The effect of peritoneal gas drain on postoperative pain in benign gynecologic laparoscopic surgery: a double-blinded randomized controlled trial controlled trial
Authors Tharanon C, Khampitak K
Received 30 March 2016
Accepted for publication 11 May 2016
Published 10 August 2016 Volume 2016:8 Pages 373—379
Checked for plagiarism Yes
Review by Single-blind
Peer reviewers approved by Dr Lucy Goodman
Peer reviewer comments 2
Editor who approved publication: Professor Elie Al-Chaer
Chantip Tharanon, Kovit Khampitak
Department of Obstetrics and Gynecology, Srinagarind Hospital, Khon Kaen University, Khon Kaen, Thailand
Objectives: To compare the effect of peritoneal gas drain on postoperative pain in benign gynecologic laparoscopic surgery and the amount of postoperative analgesic dosage.
Methods: The trial included 45 females who had undergone operations during the period December 2014 to October 2015. The patients were block randomized based on operating time (<2 and ≥2 hours). The intervention group (n=23) was treated with postoperative intraperitoneal gas drain and the control group (n=22) was not. The mean difference in scores for shoulder, epigastric, suprapubic, and overall pain at 6, 24, 48 hours postoperatively were statistically evaluated using mixed-effect restricted maximum likelihood regression. The differences in the analgesic drug usage between the groups were also analyzed using a Student’s t-test. The data were divided and analyzed to two subgroups based on operating time (<2 hours, n=20; and ≥2 hours, n=25).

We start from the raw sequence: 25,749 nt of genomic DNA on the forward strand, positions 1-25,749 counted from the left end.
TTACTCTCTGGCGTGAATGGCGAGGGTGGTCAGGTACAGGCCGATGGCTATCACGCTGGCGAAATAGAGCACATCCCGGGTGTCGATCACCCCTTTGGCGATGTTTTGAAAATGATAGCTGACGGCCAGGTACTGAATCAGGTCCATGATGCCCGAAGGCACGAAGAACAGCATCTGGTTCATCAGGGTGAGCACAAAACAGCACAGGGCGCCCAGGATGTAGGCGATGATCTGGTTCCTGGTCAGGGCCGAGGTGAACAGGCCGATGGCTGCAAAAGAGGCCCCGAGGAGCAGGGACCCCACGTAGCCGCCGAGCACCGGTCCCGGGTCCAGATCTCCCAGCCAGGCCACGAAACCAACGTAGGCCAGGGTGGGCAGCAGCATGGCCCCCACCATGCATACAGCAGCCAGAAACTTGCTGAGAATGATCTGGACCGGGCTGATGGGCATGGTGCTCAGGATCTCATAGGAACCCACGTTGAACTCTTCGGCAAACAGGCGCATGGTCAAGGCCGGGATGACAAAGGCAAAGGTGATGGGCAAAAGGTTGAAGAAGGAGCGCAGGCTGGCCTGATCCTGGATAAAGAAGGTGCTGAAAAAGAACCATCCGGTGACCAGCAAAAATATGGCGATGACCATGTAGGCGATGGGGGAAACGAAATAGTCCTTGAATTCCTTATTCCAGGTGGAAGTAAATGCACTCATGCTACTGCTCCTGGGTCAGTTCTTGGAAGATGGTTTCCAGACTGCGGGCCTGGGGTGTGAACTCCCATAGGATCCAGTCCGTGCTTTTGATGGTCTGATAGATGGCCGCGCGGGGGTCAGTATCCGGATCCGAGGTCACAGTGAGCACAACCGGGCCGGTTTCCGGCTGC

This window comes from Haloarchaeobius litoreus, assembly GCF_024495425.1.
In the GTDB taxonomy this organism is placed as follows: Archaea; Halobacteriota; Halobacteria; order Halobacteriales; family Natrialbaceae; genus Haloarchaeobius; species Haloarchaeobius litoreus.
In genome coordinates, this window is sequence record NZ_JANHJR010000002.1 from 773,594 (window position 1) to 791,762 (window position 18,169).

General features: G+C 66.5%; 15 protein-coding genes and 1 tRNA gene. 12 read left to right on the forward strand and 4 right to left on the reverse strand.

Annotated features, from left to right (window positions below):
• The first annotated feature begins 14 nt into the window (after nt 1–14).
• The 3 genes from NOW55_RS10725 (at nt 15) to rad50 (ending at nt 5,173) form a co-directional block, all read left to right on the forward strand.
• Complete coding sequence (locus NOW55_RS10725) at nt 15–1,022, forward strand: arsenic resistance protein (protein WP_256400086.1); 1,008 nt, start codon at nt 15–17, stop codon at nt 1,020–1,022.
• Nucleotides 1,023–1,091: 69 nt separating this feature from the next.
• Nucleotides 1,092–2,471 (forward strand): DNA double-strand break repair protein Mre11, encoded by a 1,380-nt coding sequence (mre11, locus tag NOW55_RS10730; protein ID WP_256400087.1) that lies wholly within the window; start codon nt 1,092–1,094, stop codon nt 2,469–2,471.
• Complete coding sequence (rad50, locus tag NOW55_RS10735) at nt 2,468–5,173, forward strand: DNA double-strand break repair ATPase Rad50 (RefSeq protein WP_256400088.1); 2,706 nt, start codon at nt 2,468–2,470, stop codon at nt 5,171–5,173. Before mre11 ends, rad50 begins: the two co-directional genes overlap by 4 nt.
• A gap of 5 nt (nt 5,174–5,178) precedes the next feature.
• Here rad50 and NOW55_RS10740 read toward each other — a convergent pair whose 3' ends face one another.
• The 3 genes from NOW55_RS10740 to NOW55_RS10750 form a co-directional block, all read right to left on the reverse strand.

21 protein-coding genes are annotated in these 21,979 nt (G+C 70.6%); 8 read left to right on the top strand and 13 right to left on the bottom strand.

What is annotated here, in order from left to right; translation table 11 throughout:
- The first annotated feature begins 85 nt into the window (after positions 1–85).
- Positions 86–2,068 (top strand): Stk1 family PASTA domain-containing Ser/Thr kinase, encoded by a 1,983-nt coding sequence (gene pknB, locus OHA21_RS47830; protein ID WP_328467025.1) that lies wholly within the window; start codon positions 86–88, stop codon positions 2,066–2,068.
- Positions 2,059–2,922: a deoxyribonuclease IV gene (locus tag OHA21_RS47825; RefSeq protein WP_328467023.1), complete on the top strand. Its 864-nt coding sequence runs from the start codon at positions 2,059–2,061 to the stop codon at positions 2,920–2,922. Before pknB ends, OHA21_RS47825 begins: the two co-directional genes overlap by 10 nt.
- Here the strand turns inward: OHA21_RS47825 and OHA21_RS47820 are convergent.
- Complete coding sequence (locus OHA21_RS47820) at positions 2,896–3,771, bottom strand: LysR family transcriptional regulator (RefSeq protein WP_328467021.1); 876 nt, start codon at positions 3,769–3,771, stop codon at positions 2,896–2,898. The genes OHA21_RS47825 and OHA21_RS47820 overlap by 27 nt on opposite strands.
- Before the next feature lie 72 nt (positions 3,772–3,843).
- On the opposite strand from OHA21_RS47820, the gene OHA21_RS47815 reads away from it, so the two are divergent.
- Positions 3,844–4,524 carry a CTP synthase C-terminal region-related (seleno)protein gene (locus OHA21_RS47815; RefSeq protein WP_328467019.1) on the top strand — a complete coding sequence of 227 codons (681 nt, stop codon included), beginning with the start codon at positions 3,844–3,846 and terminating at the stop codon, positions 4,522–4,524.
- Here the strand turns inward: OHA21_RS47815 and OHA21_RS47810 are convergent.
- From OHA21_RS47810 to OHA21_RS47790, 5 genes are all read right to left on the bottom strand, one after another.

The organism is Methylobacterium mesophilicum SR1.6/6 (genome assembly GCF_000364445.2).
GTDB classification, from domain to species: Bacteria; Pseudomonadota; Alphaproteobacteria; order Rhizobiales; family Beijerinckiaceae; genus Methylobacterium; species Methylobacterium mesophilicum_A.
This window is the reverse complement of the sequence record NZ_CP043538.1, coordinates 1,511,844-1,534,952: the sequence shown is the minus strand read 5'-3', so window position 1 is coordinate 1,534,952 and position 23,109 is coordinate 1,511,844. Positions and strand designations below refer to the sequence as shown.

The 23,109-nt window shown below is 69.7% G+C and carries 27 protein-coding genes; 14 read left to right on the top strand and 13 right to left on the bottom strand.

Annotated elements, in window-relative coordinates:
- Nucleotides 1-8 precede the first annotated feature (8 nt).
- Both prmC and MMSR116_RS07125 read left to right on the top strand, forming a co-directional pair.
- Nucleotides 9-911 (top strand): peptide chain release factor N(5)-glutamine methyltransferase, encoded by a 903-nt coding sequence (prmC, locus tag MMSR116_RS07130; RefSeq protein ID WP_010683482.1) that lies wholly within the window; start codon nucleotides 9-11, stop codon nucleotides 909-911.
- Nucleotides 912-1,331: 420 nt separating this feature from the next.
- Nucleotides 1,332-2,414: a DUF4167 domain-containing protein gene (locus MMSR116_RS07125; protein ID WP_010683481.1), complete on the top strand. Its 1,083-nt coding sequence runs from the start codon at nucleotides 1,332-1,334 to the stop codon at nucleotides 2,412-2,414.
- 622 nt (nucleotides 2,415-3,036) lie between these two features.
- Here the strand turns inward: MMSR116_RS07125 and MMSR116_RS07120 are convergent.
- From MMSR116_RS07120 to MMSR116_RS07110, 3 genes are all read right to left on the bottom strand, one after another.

Results: The intervention had significantly lower overall pain than the control group, with a mean difference and 95% confidence interval at 6, 24, and 48 hours of 2.59 (1.49–3.69), 2.23 (1.13–3.34), and 1.48 (0.3–2.58), respectively. Correspondingly, analgesic drug dosage was significantly lower in the intervention group (3.52±1.47 mg vs 5.72±2.43 mg, P<0.001). The three largest mean differences in patients with operating times of ≥2 hours were in overall pain, suprapubic pain at 6 hours, and shoulder pain at 24 hours at 3.27 (1.14–5.39), 3.20 (1.11–5.26), and 3.13 (1.00–5.24), respectively. These were greater than the three largest mean differences in the group with operating times of <2 hours, which were 2.81 (1.31–4.29), 2.63 (0.51–4.73), and 2.02 (0.68–3.36). The greatest analgesic drug requirement was in the control group with a longer operative time.
Conclusion: The use of intraperitoneal gas drain was shown to reduce overall postoperative pain in benign gynecologic laparoscopic surgery. The effects were higher in patients who had experienced longer operating times.
Keywords: laparoscopic surgery, intraperitoneal gas drain, postoperative pain, gynecology
This work is published and licensed by Dove Medical Press Limited. The full terms of this license are available at https://www.dovepress.com/terms.php and incorporate the Creative Commons Attribution - Non Commercial (unported, v3.0) License. By accessing the work you hereby accept the Terms. Non-commercial uses of the work are permitted without any further permission from Dove Medical Press Limited, provided the work is properly attributed. For permission for commercial use of this work, please see paragraphs 4.2 and 5 of our Terms.Download Article [PDF] View Full Text [HTML][Machine readable]